“Is there actually green tea in the green tea smoothie?” I realized it sounded like a dumb question but decided to ask anyway. I was at Starbucks after all and chances were pretty good it was just a blend of green sugar and milk. The cashier, a 19-year-old dude with his brown hair swished haphazardly to one side, stared at me blankly. I debated if I didn’t say it loud enough or if his brain had slowed to a dilatory level.
“We are out of the green tea smoothie!” chimed/shouted a barista from the bar, turning her head over her shoulder while she was mixing an orange concoction in the blender.
“Welp, that settles it!” I said jokingly with a smile and relief. There were two girls behind the bar and my dim-witted cashier, and all stared back at me with no response. Clearly my attempt to lighten the situation fell flat on its ass.
“There are no green tea smoothies,” said my friend interrupting the silence, furrowing his brow as though I were a mad woman.
“Yes there are. Look, right there, on the menu. Under frappuccinos.” I pointed to the menu behind the cashier in an effort to prove my point.
“Ooooh! You want a green tea frappuccino,” realized barista #2, shaking her head at my confusion.
“Is there a difference?” I asked.
All three of the white kids in their green aprons and alternative hair styles widened their eyes and nodded in agreement. “Oh yea. BIG difference,” said barista #1. They all seemed to pity me as though I had just handed them a drawing of a duck and said it was a calculus equation. The two girls behind the bar looked at each other as barista #2 rolled her eyes.
For whatever reason I didn’t turn around and walk out, nor did I reach my hand over the bar to slap the little snot. Instead I smiled politely and asked for a small, which of course was corrected by the cashier as a “tall.”
I suppose these people have a reason why they behave this way. This particular coffee shop is in a wealthy neighborhood of San Diego county, so they are probably bullied around a lot by crabby businessmen and women dripping with diamonds and sass. Walking in I passed two Porches, a Tesla, and something so fancy I was afraid of it. What if I walked too closely to the gorgeous vehicle it spoke to me in a deep british accent? “Madam, step away from the car.” I hate being bossed around by machines so I was careful to keep my distance.
There’s also a reason that businessmen are crabby and ladies rolling in cash may have an extra dose of sass. The businessmen constantly have their eye on their company’s bottom line, their boss hovered over their shoulder as they pray for an increase in sales this quarter so they can keep their jobs for just a little while longer.
All the while the women are busy in their offices trying to balance the budget and fend off slaps on their asses by sexist cubicle mice. Then they stop at the yoga studio after work to keep that slap-able ass tight so their friends will still like them, their husbands will stay interested and they feel somewhat good about themselves. Exhausted after a long day, they come to Starbucks to get a nonfat, sugar-free latte for a little splurge and relief, only to find the little snot behind the counter made it with full fat milk. She didn’t spend the last hour and a half in a 110 degree studio just to put it all back on with a drink. So the garbage of the day falls on the unwitting barista, who in turn treats me like a dumbass when I don’t know the fucking difference between a frappuccino and a smoothie.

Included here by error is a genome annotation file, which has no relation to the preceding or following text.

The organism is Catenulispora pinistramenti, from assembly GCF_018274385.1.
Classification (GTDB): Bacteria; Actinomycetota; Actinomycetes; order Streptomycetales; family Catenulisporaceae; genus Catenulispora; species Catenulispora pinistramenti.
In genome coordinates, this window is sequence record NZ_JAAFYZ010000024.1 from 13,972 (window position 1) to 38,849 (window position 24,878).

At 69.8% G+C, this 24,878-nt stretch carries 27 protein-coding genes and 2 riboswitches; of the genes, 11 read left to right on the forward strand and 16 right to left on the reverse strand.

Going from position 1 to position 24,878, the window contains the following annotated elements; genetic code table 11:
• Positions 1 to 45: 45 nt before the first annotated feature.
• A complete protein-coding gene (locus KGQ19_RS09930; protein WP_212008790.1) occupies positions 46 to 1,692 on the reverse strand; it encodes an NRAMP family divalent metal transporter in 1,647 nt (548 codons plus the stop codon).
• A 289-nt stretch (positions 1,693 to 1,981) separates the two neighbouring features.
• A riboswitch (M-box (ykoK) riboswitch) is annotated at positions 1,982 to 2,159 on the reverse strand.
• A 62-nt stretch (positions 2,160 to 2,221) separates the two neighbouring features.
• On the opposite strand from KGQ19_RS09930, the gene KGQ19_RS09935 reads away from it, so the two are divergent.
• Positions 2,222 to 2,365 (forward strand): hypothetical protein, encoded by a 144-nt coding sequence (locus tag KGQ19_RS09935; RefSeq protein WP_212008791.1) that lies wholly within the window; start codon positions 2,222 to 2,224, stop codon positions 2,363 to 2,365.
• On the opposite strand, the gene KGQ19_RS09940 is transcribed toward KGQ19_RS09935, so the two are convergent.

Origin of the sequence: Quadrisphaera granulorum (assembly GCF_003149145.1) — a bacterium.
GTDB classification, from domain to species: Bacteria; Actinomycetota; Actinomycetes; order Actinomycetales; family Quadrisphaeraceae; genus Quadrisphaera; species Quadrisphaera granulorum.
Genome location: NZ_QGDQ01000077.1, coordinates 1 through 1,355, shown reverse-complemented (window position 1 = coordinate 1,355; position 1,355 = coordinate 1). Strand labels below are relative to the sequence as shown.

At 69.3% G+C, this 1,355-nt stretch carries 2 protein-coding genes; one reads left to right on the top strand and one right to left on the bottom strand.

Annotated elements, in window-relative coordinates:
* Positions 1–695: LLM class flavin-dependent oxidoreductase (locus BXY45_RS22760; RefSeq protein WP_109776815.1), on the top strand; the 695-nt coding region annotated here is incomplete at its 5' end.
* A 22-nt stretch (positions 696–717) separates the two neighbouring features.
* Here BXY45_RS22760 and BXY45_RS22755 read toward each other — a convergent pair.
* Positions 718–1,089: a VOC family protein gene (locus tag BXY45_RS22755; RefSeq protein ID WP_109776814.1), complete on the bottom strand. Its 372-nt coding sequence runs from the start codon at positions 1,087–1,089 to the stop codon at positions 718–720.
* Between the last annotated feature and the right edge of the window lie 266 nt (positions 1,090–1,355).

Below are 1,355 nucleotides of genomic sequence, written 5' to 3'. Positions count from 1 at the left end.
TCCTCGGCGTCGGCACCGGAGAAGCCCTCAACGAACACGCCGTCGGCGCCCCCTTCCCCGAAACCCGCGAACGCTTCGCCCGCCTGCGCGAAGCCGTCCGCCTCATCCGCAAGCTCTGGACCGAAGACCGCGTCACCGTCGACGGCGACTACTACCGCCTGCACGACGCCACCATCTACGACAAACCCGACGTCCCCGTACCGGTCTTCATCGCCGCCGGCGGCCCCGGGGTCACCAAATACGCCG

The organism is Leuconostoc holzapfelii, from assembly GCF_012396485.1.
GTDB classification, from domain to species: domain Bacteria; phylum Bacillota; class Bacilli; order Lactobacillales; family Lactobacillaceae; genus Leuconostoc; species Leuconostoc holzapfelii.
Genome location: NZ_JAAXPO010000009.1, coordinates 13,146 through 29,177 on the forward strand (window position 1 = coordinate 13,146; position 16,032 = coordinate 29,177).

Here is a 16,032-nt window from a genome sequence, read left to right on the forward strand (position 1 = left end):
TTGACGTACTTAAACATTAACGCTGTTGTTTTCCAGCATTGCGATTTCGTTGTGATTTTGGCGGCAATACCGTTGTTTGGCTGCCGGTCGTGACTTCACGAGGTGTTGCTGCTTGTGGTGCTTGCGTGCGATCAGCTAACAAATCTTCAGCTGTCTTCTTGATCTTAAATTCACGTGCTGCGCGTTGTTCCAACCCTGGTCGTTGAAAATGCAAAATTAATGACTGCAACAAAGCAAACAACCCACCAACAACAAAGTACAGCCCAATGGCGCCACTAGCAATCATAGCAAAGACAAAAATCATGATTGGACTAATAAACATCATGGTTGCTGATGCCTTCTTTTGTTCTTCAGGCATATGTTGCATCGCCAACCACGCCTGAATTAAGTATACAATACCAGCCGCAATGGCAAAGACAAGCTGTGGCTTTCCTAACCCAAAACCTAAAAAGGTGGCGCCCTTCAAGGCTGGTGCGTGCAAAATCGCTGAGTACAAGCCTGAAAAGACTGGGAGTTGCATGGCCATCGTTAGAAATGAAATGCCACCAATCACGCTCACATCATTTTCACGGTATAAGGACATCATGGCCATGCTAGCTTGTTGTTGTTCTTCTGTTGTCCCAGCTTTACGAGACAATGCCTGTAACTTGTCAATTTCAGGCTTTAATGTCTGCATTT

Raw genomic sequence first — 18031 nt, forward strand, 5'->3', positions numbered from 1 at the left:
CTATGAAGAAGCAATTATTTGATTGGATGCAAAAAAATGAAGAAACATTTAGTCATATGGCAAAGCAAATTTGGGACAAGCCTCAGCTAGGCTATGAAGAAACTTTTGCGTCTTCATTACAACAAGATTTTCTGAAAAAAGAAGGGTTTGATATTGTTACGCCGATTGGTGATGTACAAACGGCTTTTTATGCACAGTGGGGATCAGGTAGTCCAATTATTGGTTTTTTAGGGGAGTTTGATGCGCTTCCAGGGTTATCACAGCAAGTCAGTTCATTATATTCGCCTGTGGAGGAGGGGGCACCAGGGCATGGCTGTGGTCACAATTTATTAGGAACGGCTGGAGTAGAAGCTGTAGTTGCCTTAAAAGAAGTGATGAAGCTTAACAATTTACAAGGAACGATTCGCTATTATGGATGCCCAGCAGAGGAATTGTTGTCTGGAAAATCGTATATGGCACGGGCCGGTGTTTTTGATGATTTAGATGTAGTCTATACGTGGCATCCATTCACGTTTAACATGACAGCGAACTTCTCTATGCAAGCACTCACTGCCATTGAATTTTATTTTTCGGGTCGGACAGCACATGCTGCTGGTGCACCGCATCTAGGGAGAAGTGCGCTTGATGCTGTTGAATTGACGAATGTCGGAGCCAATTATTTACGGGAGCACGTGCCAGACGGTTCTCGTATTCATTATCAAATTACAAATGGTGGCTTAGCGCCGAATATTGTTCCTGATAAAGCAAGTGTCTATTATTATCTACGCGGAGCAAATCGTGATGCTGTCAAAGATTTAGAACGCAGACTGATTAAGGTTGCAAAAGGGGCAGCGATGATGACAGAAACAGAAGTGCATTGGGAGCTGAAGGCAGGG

The point is, the experiences we have throughout the day do not stand alone, ever. My choice not to bust out my attitude on those brats was an attempt to stop this stupid cycle of people being rude to each other. Yes, I’m turning around and telling you about it on the internet, but that’s just because I’m normal and I couldn’t believe how ridiculous that interaction was and frankly had to pass it on.
Like I was saying, these experiences don’t happen in a vacuum, each interaction will set some of the tone for how the next one will go. Everytime I’m rude to someone, I’m giving them my shit to carry and have at least a teeny tiny affect on them. Maybe they were having a really good day and I put a damper on it. Or maybe they were having the worst day ever and I just convinced them that people are, in fact, evil and they should go home and cry into a full pint of Ben and Jerry’s.
I do not want to be the cause for ice cream overdoses. Nor do I want anyone to remember me as a bitch if I can help it. I can’t control much about what people think of me, but what I can control is myself. I can be a reason that people feel a little bit better about the world or a little bit worse about it.
Today you are most likely going to run into a lot of people. Many of them will be cordial (I hope), but some are going to say stupid shit to you that you can’t believe. That doesn’t make them a terrible person, necessarily, but even if they are it doesn’t matter. That’s an opportunity for you to make their day a little better. That can be done either by refraining to be rude right back or deciding to say something kind instead.
Remember, you have no idea what they are going through. It can be tough out there. Be the reason someone’s life is a little better today.
And by the way the green tea frappuccino was a tall cup of sugar topped with whipped cream and I could only drink half of it. Hell, I can barely spell the word frappuccino, let alone drink it. I mean is it one c and two p’s? The other way around? I don’t know or care, so lesson #2, don’t order drinks you can’t spell.